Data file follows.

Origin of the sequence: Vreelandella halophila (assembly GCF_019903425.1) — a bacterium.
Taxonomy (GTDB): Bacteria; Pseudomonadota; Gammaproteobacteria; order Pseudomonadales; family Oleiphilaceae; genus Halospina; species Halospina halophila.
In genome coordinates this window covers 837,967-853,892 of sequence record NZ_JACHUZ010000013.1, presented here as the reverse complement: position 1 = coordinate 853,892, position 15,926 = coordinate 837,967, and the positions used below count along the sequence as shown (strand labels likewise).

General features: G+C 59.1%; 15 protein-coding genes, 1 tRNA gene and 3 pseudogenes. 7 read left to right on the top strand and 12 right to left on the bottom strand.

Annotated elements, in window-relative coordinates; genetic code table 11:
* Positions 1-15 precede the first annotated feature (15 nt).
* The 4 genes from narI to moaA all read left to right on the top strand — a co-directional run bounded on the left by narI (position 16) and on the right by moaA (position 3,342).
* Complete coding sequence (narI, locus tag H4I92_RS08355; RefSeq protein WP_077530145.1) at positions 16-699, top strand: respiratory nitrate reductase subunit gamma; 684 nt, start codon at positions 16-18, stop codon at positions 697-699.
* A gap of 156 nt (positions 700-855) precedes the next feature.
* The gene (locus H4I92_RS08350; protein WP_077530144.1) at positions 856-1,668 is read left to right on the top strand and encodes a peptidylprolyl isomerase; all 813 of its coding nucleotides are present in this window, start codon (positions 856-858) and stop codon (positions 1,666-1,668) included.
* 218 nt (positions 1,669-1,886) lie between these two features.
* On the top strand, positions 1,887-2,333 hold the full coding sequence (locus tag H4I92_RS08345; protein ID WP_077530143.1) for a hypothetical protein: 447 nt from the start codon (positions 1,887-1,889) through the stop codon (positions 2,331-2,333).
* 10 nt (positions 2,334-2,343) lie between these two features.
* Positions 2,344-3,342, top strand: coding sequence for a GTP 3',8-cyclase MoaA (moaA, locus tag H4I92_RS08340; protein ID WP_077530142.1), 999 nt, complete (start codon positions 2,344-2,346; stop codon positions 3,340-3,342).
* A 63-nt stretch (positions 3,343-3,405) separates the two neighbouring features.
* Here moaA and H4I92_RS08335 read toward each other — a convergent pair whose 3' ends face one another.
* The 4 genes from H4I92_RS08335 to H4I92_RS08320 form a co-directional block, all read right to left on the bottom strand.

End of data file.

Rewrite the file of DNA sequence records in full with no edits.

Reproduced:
Origin of the sequence: Vreelandella halophila (assembly GCF_019903425.1) — a bacterium.
Taxonomy (GTDB): Bacteria; Pseudomonadota; Gammaproteobacteria; order Pseudomonadales; family Oleiphilaceae; genus Halospina; species Halospina halophila.
In genome coordinates this window covers 837,967-853,892 of sequence record NZ_JACHUZ010000013.1, presented here as the reverse complement: position 1 = coordinate 853,892, position 15,926 = coordinate 837,967, and the positions used below count along the sequence as shown (strand labels likewise).

General features: G+C 59.1%; 15 protein-coding genes, 1 tRNA gene and 3 pseudogenes. 7 read left to right on the top strand and 12 right to left on the bottom strand.

Annotated elements, in window-relative coordinates; genetic code table 11:
* Positions 1-15 precede the first annotated feature (15 nt).
* The 4 genes from narI to moaA all read left to right on the top strand — a co-directional run bounded on the left by narI (position 16) and on the right by moaA (position 3,342).
* Complete coding sequence (narI, locus tag H4I92_RS08355; RefSeq protein WP_077530145.1) at positions 16-699, top strand: respiratory nitrate reductase subunit gamma; 684 nt, start codon at positions 16-18, stop codon at positions 697-699.
* A gap of 156 nt (positions 700-855) precedes the next feature.
* The gene (locus H4I92_RS08350; protein WP_077530144.1) at positions 856-1,668 is read left to right on the top strand and encodes a peptidylprolyl isomerase; all 813 of its coding nucleotides are present in this window, start codon (positions 856-858) and stop codon (positions 1,666-1,668) included.
* 218 nt (positions 1,669-1,886) lie between these two features.
* On the top strand, positions 1,887-2,333 hold the full coding sequence (locus tag H4I92_RS08345; protein ID WP_077530143.1) for a hypothetical protein: 447 nt from the start codon (positions 1,887-1,889) through the stop codon (positions 2,331-2,333).
* 10 nt (positions 2,334-2,343) lie between these two features.
* Positions 2,344-3,342, top strand: coding sequence for a GTP 3',8-cyclase MoaA (moaA, locus tag H4I92_RS08340; protein ID WP_077530142.1), 999 nt, complete (start codon positions 2,344-2,346; stop codon positions 3,340-3,342).
* A 63-nt stretch (positions 3,343-3,405) separates the two neighbouring features.
* Here moaA and H4I92_RS08335 read toward each other — a convergent pair whose 3' ends face one another.
* The 4 genes from H4I92_RS08335 to H4I92_RS08320 form a co-directional block, all read right to left on the bottom strand.